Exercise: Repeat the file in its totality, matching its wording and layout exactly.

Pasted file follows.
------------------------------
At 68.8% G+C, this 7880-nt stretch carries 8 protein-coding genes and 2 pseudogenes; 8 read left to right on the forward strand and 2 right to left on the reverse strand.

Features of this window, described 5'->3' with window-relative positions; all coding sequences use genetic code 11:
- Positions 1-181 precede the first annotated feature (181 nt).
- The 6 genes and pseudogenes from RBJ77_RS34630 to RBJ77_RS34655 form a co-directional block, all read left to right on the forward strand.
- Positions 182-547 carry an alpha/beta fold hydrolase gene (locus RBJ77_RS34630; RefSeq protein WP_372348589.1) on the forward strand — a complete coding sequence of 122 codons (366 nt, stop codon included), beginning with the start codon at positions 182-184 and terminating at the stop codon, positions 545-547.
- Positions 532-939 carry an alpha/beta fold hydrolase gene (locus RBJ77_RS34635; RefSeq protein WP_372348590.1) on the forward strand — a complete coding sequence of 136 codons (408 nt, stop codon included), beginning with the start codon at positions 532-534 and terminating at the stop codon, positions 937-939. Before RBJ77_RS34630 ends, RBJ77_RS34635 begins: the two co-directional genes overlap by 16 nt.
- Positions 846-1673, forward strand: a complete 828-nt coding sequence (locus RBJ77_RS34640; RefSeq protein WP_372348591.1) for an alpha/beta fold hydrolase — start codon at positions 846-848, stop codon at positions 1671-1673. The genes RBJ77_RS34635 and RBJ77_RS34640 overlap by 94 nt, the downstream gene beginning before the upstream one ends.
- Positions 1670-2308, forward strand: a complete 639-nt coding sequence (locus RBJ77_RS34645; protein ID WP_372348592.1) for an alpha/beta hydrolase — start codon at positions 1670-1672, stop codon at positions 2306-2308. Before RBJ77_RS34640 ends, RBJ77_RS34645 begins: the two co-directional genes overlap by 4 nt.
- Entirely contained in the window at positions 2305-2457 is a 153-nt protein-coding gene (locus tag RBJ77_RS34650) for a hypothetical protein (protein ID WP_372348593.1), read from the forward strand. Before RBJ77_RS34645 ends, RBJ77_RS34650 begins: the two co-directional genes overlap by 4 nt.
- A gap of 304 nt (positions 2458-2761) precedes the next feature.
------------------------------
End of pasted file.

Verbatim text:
At 68.8% G+C, this 7880-nt stretch carries 8 protein-coding genes and 2 pseudogenes; 8 read left to right on the forward strand and 2 right to left on the reverse strand.

Features of this window, described 5'->3' with window-relative positions; all coding sequences use genetic code 11:
- Positions 1-181 precede the first annotated feature (181 nt).
- The 6 genes and pseudogenes from RBJ77_RS34630 to RBJ77_RS34655 form a co-directional block, all read left to right on the forward strand.
- Positions 182-547 carry an alpha/beta fold hydrolase gene (locus RBJ77_RS34630; RefSeq protein WP_372348589.1) on the forward strand — a complete coding sequence of 122 codons (366 nt, stop codon included), beginning with the start codon at positions 182-184 and terminating at the stop codon, positions 545-547.
- Positions 532-939 carry an alpha/beta fold hydrolase gene (locus RBJ77_RS34635; RefSeq protein WP_372348590.1) on the forward strand — a complete coding sequence of 136 codons (408 nt, stop codon included), beginning with the start codon at positions 532-534 and terminating at the stop codon, positions 937-939. Before RBJ77_RS34630 ends, RBJ77_RS34635 begins: the two co-directional genes overlap by 16 nt.
- Positions 846-1673, forward strand: a complete 828-nt coding sequence (locus RBJ77_RS34640; RefSeq protein WP_372348591.1) for an alpha/beta fold hydrolase — start codon at positions 846-848, stop codon at positions 1671-1673. The genes RBJ77_RS34635 and RBJ77_RS34640 overlap by 94 nt, the downstream gene beginning before the upstream one ends.
- Positions 1670-2308, forward strand: a complete 639-nt coding sequence (locus RBJ77_RS34645; protein ID WP_372348592.1) for an alpha/beta hydrolase — start codon at positions 1670-1672, stop codon at positions 2306-2308. Before RBJ77_RS34640 ends, RBJ77_RS34645 begins: the two co-directional genes overlap by 4 nt.
- Entirely contained in the window at positions 2305-2457 is a 153-nt protein-coding gene (locus tag RBJ77_RS34650) for a hypothetical protein (protein ID WP_372348593.1), read from the forward strand. Before RBJ77_RS34645 ends, RBJ77_RS34650 begins: the two co-directional genes overlap by 4 nt.
- A gap of 304 nt (positions 2458-2761) precedes the next feature.